3 Steps to Be the Best (Not the Biggest)
Tom Stimson
January 6, 2023
A successful business owner stands smiling with his arms crossed in front of his leadership team.

Everyone dreams of being King of the Mountain. Don’t feel bad about it. It’s human nature.

Owners come to me all the time wanting to get their business to the next level, whatever the next level means to them. Then the goal is to elevate to the next level, and then the level after, and so on. The idea is to hit all the levels until they reach the height of [insert erstwhile competitor here].

They want to challenge the King.

Reality Check

Everybody thinks they’re the best at something, and most want to be the best at more things. They think that being the best at a lot of things will move them up the mountain. And that may be true in many cases.

But the fact of the matter is that the King of the Mountain is rarely good at everything.

The King of the Mountain is very good at making their customers believe that they’re good enough. That’s where not letting perfect get in the way of good comes in. Maybe being at the top of the mountain shouldn’t be your goal. Maybe being a very clear second choice is the best place to be.

Being at the top doesn’t mean you’re the best.

Take a look at who’s at the top of the mountain in any segment of our industry. Who’s the biggest, baddest company that everybody wishes they could be and that looks like they have it all figured out?

Guess what? They’re generally very bad (even terrible) at filtering their sales funnel. They’re very reactive about who they do business with. Their brand isn’t targeted at ideal buyers — they target everyone. They’re full of vertical offerings and pockets of services.

Why? Because part of what puts them at the top of the mountain is volume. But higher volume doesn’t mean you’re excellent at what you do.

Excellence vs. Volume

If you want to be excellent, you have to understand that excellence is going to be just below the top. Why? To be excellent, you have to filter some things out.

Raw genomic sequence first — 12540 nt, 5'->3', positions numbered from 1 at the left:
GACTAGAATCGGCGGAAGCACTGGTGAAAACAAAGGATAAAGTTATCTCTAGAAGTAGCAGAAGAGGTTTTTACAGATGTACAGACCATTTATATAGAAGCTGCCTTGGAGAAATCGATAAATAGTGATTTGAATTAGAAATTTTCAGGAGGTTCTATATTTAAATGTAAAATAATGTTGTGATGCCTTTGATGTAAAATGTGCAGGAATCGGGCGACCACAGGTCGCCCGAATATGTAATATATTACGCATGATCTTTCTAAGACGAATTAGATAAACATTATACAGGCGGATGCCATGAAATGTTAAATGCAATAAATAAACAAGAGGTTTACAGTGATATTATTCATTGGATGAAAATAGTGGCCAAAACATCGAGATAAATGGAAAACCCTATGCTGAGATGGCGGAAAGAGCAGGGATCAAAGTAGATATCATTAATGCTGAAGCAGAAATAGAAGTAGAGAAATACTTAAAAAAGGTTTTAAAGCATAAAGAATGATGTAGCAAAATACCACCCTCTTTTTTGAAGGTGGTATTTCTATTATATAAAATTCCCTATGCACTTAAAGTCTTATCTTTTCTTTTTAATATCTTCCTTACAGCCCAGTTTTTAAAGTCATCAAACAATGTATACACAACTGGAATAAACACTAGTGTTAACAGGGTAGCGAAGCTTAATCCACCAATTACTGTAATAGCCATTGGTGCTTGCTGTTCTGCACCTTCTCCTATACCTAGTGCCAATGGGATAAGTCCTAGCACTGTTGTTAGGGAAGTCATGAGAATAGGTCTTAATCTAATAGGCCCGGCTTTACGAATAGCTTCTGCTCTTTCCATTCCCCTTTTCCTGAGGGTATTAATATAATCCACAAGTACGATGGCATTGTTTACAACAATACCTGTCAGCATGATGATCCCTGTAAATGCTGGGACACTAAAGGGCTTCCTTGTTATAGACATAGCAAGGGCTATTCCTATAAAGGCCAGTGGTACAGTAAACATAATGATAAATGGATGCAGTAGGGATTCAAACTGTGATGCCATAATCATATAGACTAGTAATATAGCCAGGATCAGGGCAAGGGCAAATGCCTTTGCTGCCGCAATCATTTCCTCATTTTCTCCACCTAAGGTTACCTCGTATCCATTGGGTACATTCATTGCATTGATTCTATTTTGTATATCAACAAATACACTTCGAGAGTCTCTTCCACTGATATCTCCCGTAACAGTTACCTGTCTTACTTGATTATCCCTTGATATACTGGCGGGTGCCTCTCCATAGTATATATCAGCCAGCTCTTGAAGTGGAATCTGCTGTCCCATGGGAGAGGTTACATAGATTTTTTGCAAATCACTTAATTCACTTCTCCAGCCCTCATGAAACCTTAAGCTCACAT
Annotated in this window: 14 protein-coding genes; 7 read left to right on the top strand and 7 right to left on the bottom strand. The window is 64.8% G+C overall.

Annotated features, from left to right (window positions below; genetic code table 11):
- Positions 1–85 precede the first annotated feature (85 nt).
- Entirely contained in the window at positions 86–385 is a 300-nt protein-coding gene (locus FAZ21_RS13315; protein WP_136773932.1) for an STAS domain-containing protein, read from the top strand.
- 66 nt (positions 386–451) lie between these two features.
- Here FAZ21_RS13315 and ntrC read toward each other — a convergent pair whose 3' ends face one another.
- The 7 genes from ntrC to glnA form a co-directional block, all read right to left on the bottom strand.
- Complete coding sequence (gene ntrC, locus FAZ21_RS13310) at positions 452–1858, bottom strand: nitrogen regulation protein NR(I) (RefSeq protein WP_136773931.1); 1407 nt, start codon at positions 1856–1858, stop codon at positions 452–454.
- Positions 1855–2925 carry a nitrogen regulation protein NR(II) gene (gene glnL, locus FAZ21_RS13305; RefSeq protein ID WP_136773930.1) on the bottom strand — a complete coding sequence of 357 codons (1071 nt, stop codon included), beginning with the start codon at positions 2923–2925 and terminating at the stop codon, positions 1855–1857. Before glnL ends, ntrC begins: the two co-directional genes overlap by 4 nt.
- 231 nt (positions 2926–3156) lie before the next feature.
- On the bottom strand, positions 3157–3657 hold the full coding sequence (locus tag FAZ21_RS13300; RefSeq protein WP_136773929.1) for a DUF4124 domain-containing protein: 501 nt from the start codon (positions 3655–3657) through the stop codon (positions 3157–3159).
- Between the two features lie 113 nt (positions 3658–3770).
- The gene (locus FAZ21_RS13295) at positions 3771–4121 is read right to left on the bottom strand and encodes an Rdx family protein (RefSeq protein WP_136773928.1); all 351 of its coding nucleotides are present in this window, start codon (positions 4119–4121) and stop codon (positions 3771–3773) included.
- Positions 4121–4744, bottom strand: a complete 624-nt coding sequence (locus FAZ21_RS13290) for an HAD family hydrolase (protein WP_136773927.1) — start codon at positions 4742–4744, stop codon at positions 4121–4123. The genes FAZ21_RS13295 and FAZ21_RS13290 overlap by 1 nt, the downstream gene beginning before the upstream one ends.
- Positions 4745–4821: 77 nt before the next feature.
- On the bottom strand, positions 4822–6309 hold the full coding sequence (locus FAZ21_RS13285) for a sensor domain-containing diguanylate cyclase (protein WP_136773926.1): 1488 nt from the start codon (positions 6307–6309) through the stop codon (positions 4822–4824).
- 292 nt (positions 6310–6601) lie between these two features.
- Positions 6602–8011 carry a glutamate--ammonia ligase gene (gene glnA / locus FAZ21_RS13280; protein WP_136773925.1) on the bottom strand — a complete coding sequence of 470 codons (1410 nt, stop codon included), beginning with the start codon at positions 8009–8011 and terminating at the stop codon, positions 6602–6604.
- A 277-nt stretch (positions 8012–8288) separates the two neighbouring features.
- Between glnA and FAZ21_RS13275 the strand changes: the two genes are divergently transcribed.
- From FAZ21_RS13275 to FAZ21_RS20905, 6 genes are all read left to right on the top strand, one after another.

The King of the Mountain is generally the King of Volume. If you’re striving for excellence, stop trying to be King of the Mountain. It’s overrated.

Don’t get me wrong. Volume does have some benefits. It enhances your brand, and makes you look big and invincible. People assume you’re extremely capable because you’re the big dog.

There’s some strategic advantage to being King of the Mountain, but there can only be one King. It’s asking too much for most companies to try and take that top spot. Don’t let your ego get in the way. There’s a better spot, and it’s just below the top.

There might be two or three companies just below the top. The beauty of this is that these companies don’t have to defend their position. They don’t have to continually act like they’re the biggest, baddest company around. They don’t have to field jobs that are going to be difficult and maybe even unprofitable because of their position.

3 Steps to Excellence Just Below the Top

The King of the Mountain company may have the most volume, but that doesn’t mean they’re the most profitable. It’s often the people just below the peak who are much more successful and able to do more excellent work.

If that’s where you want to be, follow the three steps below.

Infographic: ISL - 1/9/23

1. Excel at Filtering